Attenuators have been life-savers in protecting our crews, though we wish they weren’t needed. On the right is an intact attenuator, on the left is one crushed in a work zone crash while protecting workers.

Chief Batiste urges drivers to take responsibility on the road. “Safe roads are everybody’s business,” he said. “Slow down, never drive impaired and pay attention to the road in front of you.”

Move Over, Slow Down law

While many work zones are scheduled ahead of time and have pre-planned traffic control in place, we also have emergency work that requires crews to be on highway shoulders or lanes next to active traffic.  State law requires motorists to move over one lane if possible whenever passing emergency crews on highway shoulders. If moving over isn’t possible, then drivers must slow to 10 mph below the posted speed limit.

The Move Over, Slow Down law applies to more than just law enforcement or fire trucks, it also includes our Incident Response Trucks as well as highway maintenance vehicles, tow trucks and solid waste trucks and utility trucks – as long as they’re displaying flashing lights.

So, the next time you’re out on the road and you see the flashing lights of a patrol car or one of our own IRT trucks, take a moment to move over or slow down. You might just save a life; it could even be your own. 

Tuesday, June 29, 2021

Revive I-5 finishes first weekend of paving southbound in Seattle

By Tom Pearce

We were able to make a lot of progress on our southbound Revive I-5 project this weekend despite the record-breaking heatwave. Our contractor crews from CA Carey paved almost 10,000 linear feet of new polyester concrete on parts of three lanes between I-90 and Spokane Street in Seattle.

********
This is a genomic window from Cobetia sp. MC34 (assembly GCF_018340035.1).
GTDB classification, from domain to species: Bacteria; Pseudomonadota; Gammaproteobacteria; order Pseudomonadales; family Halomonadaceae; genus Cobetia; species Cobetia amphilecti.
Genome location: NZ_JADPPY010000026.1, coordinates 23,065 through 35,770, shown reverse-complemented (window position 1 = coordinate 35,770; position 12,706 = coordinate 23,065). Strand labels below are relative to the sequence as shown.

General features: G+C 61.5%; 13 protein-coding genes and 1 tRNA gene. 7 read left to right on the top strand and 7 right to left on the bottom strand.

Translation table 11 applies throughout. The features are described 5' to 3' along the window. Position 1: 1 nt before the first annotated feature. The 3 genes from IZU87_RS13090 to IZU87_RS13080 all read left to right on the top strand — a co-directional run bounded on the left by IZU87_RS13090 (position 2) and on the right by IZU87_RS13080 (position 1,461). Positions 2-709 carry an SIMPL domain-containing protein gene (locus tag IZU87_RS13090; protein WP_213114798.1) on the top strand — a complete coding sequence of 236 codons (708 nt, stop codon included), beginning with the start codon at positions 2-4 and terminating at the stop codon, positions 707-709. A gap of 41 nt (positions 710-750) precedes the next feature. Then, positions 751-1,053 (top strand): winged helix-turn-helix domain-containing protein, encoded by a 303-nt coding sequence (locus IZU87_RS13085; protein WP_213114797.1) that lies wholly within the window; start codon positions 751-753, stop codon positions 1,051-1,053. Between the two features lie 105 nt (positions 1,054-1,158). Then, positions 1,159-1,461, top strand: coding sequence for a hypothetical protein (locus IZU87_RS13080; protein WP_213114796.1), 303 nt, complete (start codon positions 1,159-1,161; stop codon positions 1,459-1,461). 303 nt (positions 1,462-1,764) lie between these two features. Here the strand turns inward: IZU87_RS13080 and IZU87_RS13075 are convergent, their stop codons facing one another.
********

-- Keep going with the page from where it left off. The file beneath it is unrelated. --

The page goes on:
The heat did limit how much they could do. While the polyester concrete is more durable, it’s also a little more sensitive to heat. If the road surface temperatures are 90 degrees or above, we can’t apply it. That means we couldn’t pave until after 10 p.m. Saturday and Sunday nights when it dropped below 90 degrees.

Camera screenshot of crews paving on southbound I5

Crews were paving on southbound I-5 until about 8 a.m. Sunday before the worst of the heat started.

Crews were able to finish paving all lanes of the three-lane section near I-90 and where the collector distributor rejoins southbound I-5. Farther south near Forest Street, though, only the left lane is paved. That means we’ll need to close more lanes down there to finish paving.

Thanks for your concern

We heard from many people during the weekend concerned about the crews working out in the extreme heat. It’s nice to know there are so many good-hearted people out there.

The contractor did a good job of taking care of their workers all weekend. They briefed them on the signs of heat-related illness, provided plenty of fluids, allowed frequent breaks as needed and opportunities to get out of the heat. Some of the work was also shifted to evening and overnight. If conditions had become too severe, they were ready to pull crews off the road.